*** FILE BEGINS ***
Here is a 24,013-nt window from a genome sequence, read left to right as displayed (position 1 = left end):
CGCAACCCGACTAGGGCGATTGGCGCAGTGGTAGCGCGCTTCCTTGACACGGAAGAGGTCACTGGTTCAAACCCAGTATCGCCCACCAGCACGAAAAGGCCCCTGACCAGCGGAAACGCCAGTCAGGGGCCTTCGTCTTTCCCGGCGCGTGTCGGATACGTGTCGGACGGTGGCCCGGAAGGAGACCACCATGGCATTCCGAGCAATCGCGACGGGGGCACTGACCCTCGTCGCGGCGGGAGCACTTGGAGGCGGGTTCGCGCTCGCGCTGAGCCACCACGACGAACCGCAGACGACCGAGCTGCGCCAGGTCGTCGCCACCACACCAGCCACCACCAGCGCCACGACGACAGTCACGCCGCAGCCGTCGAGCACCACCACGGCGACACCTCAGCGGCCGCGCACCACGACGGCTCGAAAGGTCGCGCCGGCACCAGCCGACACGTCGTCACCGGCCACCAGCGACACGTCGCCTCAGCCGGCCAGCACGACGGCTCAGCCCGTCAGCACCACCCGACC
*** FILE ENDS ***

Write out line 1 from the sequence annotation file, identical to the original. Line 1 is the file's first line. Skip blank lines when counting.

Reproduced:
Here is a 24,013-nt window from a genome sequence, read left to right as displayed (position 1 = left end):